I received an email today from Etsy saying they are resetting my password(from the source it looks like a mass reset of all users), due to there being some sort of Linkedin breach, that compromised emails, and passwords.

Etsy says they themselves aren't compromised, but apparently you can use a linkedin account to access Etsy.

So I'm curious.

  1. How big of a deal was the Linkedin breach?? I'm assuming everything was protected so that our passwords were not plain text, but I guess it's a matter of time before they are cracked (I'm assuming LinkedIn uses very good security).

  2. From what I see they "Invalidated" passwords before 2012... but what about after?

  3. Did Etsy actually do a mass password reset, or is this a spam/phishing email trying to take advantage of what happened with Linkedin, or take advantage of us not knowing that Linkedin was/wasn't compromised?

  4. If both passwords were reset internally(Linkedin "Invalidated some passwords), is there any reason to reset the passwords if we don't need to use those services? I'm not sure how good their "random passwords" for resetting are, but if they are good enough can we just not change the passwords, or is it ALWAYS a best practice to change the passwords?

^ I'm just wondering if there might be greater risk (phishing attempt) if you do try to click those password reset links(since I'm assuming they aren't emailing us our passwords), and that those could be malicious? Again, assuming the fact that you do NOT use those accounts often. If you do use them often, or that we SHOULD reset the passwords again... what steps should we take then? Contact both companies to make sure it was a legit breach and that my email to Etsy was legit?


another question came to me..

Would it be wise for everyone to change their passwords across the board then? If the data has been cracked, then people should change their passwords (for those who were compromised back then, probably already changed their passwords I'm assuming though)?

  • 3
    In short, LinkedIn used weak hashing, and was hacked 4 years ago. Many of those hashes were likely cracked by now. Jun 22, 2016 at 23:57
  • Ah, gotcha. So there wasn't a recent breach? I Googled "Linkedin breach": and there was a comment about it on one site, and there were talks about Linkedin and myspace hackers and such. So those who have had passwords before 2012 should change their passwords across the board then?
    – XaolingBao
    Jun 23, 2016 at 1:36
  • 2
    General advice: Never click directly on the email links. Its better to go directly to the site and change your password there. It doesn't harm you to change your password even if the email is fake.
    – lepe
    Jun 23, 2016 at 2:12
  • @lepe the issue with that is whenever you try to chagne your password on a site... You're most likely going to be given a reset link...
    – XaolingBao
    Jun 24, 2016 at 9:24
  • 1
    @XaolingBao: If you receive a link, you can copy + paste and verify that its actually going to the site you expect. The problem is that many naive people just click on them without verifying the actual link, remember that this is possible: <a href="http://notgoogle.cu.aa">https://secure.google.com/login</a> (displays google url, but goes to other site). Many sites will send you a code (to copy+paste) along with the link, so its your choice.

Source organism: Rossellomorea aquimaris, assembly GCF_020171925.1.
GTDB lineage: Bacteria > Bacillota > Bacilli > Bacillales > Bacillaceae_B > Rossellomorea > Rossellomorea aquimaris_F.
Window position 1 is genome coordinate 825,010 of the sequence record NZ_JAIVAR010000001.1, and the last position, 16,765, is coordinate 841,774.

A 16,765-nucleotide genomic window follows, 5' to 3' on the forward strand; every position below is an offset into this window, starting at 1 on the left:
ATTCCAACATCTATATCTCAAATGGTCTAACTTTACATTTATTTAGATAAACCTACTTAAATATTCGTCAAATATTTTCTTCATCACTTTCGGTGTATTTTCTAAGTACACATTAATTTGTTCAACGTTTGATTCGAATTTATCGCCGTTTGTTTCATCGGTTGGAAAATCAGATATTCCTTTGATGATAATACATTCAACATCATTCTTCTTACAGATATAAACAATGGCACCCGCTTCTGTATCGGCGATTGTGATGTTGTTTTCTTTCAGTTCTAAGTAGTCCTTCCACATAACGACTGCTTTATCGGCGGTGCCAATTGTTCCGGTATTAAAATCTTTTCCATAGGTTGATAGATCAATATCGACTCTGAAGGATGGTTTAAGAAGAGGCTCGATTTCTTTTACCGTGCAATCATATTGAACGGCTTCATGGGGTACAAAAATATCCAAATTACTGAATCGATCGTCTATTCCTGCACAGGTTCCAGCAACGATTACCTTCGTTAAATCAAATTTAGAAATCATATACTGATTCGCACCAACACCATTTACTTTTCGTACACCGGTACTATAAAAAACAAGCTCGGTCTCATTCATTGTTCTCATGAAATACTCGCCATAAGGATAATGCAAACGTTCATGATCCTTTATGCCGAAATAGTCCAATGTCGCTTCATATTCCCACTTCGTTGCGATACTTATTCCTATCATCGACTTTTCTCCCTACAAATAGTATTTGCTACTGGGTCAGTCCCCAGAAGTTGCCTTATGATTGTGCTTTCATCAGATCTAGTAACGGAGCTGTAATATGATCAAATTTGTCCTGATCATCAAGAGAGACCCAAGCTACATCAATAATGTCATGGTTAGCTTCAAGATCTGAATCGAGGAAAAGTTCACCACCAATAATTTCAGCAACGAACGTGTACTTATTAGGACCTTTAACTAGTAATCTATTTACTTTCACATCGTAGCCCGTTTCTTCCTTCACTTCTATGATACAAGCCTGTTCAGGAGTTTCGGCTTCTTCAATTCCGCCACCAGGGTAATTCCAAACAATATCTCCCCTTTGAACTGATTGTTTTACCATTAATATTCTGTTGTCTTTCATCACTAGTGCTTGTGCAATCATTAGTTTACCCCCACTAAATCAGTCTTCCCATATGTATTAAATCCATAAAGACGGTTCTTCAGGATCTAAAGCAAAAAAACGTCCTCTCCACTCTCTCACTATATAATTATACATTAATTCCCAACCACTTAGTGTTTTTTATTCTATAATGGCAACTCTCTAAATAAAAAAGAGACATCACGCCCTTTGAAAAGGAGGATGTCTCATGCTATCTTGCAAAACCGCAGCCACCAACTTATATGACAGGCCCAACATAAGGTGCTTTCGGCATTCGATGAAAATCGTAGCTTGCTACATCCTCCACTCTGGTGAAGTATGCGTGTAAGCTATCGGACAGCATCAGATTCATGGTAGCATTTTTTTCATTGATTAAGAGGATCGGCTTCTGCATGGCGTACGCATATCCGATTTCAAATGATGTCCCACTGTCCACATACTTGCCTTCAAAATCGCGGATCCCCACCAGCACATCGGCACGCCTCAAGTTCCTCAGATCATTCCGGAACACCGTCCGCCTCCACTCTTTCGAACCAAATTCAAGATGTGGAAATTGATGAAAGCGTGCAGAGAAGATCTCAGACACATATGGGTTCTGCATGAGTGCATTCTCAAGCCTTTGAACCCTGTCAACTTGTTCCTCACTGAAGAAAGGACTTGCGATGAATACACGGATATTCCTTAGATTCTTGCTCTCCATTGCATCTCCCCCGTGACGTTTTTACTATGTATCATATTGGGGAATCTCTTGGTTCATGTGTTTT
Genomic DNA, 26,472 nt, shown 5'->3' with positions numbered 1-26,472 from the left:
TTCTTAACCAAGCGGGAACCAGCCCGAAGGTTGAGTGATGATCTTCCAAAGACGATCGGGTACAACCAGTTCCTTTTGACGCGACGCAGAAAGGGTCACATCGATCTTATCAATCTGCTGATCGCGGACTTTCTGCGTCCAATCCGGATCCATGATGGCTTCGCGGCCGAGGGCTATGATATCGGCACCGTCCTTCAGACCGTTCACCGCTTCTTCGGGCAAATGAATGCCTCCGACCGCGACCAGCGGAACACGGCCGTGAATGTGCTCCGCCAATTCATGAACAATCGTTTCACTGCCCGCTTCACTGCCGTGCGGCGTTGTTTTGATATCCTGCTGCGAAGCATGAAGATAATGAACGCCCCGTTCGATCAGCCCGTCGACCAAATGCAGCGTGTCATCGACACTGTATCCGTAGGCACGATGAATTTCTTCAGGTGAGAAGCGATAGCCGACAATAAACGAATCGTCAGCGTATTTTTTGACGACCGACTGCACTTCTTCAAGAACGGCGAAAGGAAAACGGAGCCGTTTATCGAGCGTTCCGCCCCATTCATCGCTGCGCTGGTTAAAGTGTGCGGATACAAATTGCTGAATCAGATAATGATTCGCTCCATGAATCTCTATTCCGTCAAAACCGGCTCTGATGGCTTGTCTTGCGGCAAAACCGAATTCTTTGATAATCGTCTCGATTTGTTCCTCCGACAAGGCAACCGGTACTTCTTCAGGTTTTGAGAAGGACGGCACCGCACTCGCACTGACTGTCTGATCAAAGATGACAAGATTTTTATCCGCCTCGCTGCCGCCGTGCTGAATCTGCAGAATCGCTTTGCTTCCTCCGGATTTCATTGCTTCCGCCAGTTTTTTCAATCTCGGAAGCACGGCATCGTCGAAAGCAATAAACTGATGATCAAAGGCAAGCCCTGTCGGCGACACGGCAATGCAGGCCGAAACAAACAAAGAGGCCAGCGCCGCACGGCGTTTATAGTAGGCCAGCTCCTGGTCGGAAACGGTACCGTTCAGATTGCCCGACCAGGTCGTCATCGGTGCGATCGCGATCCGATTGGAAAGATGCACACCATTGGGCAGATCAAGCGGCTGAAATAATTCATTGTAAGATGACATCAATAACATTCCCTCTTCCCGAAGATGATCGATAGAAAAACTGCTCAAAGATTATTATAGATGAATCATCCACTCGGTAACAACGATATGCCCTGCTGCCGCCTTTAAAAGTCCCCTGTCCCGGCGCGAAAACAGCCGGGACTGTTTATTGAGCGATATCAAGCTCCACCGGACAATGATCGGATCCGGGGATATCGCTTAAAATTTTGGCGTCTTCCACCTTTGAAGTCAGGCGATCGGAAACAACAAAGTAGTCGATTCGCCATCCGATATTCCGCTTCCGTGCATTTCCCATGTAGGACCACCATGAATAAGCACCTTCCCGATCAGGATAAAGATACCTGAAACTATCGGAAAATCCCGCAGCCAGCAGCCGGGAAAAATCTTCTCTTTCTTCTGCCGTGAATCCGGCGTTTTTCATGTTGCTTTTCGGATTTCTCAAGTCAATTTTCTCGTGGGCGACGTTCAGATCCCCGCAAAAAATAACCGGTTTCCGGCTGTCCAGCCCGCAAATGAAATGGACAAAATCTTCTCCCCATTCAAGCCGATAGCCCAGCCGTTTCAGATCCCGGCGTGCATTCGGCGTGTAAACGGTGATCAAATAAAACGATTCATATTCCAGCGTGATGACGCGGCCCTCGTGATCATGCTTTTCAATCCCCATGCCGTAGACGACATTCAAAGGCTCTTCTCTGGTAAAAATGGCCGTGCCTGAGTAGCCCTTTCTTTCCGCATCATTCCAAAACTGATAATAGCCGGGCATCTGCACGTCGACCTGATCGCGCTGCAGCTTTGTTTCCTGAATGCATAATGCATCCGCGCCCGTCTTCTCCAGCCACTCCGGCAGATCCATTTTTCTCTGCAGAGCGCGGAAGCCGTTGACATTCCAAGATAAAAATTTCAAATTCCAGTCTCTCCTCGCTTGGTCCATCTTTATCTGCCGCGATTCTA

– lepe
    Jun 24, 2016 at 9:45

2 Answers 2


The email is referring to a breach of the LinkedIn password database that happened back in 2012. This was one of several HUGE breaches that was discovered around the end of May 2016, all of which actually happened earlier.

Although we knew about the LinkedIn breach a few years ago, we thought it was only a case of "some passwords were stolen". 6 million account owners were apparently notified at the time.

Then somebody put the full dataset for sale on the darkweb in 2016. And we learned the true scope was "all the passwords got stolen".

After these breaches, there are now over 600 million valid username/password combinations for sale, for a few very popular sites including LinkedIn, MySpace, and Tumblr.

Knowing that the majority of Internet users re-use passwords, smart criminals bought up those stolen credentials and started trying to log into various other online services, including github, Twitter, Pinterest, Instagram, TeamViewer, GoToMyPC, and almost certainly others. So no, I doubt very much "you can use a LinkedIn account to access Etsy", however if you (like most people on the Internet) used the same password on Etsy as you used on LinkedIn, somebody probably used the password they stole from LinkedIn to try logging into your Etsy.

So: if you've EVER had a LinkedIn account, or a MySpace account, it's probably a good idea to change your password there. If you ever re-used that password anywhere else, change it there too. To be safest, you're right not to follow the link in the email. Go directly to each site, and change it there through the normal means, rather than following the email link.

While you're at it, consider getting a password manager like KeePass, 1Password, DashLane, LastPass, or similar; this will allow you to come up with a unique and strong password everywhere, without needing to remember all of them. Then when something like this inevitably happens again, you only need to change the one password that got breached.

If you're curious (or want to have a warning next time), take a minute to search for and/or register your email address over at Troy Hunt's haveibeenpwned service, which can tell you if your credentials were leaked in any of the fairly large collection of breaches he had access to.


If you use the same password for other websites it definitely leaves you vulnerable. I'm not sure if it's a phishing attempt, however if you've started to form a pattern for repetitive password use it may be the smartest move to change to something new.

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